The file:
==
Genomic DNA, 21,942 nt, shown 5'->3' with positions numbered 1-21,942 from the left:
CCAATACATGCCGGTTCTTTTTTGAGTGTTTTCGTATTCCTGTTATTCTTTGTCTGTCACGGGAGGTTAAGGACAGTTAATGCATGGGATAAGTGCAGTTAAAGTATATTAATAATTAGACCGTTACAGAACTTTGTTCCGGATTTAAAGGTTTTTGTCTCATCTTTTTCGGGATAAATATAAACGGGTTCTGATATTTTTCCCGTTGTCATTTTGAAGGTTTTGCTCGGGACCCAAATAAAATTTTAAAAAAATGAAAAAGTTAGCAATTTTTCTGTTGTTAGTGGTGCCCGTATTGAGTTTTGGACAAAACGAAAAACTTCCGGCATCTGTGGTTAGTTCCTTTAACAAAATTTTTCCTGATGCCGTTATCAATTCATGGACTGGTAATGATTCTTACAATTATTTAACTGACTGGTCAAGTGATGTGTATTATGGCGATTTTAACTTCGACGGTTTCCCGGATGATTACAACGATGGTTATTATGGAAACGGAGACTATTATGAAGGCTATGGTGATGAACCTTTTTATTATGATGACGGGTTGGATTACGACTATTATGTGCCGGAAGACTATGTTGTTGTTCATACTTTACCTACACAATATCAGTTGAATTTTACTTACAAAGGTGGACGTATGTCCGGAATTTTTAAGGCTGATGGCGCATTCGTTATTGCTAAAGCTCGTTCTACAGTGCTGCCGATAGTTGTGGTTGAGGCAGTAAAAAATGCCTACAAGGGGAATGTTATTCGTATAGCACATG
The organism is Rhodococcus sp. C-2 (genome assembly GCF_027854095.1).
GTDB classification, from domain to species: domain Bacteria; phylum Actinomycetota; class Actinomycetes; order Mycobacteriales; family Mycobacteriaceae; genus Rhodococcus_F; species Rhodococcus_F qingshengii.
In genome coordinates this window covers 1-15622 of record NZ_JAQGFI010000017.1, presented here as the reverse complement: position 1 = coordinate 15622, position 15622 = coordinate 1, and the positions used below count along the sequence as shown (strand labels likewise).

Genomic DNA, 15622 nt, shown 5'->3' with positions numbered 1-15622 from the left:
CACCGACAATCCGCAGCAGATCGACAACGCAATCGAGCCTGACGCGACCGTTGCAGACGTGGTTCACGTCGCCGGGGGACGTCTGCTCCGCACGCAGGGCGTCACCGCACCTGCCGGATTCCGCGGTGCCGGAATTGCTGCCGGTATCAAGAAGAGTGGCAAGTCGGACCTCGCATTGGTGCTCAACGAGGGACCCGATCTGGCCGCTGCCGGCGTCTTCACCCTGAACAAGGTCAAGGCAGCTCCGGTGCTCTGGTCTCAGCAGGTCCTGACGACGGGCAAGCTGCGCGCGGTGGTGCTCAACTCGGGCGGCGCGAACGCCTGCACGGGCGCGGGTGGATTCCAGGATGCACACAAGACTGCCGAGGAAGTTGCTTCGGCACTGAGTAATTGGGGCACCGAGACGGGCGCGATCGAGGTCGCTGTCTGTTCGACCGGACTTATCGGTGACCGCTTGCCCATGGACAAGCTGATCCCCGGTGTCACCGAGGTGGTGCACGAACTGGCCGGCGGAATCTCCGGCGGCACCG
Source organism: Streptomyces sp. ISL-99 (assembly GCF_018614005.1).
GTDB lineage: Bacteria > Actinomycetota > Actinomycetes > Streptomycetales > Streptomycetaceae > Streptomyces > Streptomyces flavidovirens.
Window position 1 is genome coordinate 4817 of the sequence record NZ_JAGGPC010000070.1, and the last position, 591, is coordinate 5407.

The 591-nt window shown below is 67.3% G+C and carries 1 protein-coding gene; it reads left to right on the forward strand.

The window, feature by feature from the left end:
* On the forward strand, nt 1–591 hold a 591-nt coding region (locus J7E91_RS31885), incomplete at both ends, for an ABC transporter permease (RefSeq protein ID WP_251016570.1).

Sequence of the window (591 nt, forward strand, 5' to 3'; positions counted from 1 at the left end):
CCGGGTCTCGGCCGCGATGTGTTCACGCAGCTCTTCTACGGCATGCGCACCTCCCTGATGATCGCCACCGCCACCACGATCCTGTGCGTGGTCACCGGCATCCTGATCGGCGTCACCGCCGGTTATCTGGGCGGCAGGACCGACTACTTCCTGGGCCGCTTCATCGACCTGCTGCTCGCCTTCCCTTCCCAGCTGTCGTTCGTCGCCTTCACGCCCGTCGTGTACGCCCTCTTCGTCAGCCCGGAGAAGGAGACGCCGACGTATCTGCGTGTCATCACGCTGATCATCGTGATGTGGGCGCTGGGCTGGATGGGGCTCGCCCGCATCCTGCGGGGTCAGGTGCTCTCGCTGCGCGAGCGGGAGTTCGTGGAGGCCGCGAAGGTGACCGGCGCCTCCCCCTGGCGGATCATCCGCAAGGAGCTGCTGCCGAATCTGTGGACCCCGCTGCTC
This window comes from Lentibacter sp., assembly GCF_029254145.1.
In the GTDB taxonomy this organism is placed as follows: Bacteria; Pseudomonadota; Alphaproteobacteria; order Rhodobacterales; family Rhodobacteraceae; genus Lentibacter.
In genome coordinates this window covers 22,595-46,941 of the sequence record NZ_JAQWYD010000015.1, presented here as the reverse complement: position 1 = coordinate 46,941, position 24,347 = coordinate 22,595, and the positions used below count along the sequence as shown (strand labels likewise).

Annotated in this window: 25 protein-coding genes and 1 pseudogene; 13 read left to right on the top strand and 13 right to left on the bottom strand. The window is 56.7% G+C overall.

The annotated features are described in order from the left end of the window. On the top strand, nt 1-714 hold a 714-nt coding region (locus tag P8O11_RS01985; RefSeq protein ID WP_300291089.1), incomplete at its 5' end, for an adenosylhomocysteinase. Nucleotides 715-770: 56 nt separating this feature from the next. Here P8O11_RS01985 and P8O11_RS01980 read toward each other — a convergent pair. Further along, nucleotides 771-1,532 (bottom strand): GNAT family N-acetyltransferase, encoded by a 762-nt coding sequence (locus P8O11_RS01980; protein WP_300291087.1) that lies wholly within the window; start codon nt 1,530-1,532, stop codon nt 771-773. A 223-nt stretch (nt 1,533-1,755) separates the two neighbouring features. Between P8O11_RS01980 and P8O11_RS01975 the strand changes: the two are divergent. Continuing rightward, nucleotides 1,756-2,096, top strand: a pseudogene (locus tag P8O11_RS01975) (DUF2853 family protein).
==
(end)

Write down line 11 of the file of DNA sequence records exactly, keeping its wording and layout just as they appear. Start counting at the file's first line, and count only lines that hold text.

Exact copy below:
The 591-nt window shown below is 67.3% G+C and carries 1 protein-coding gene; it reads left to right on the forward strand.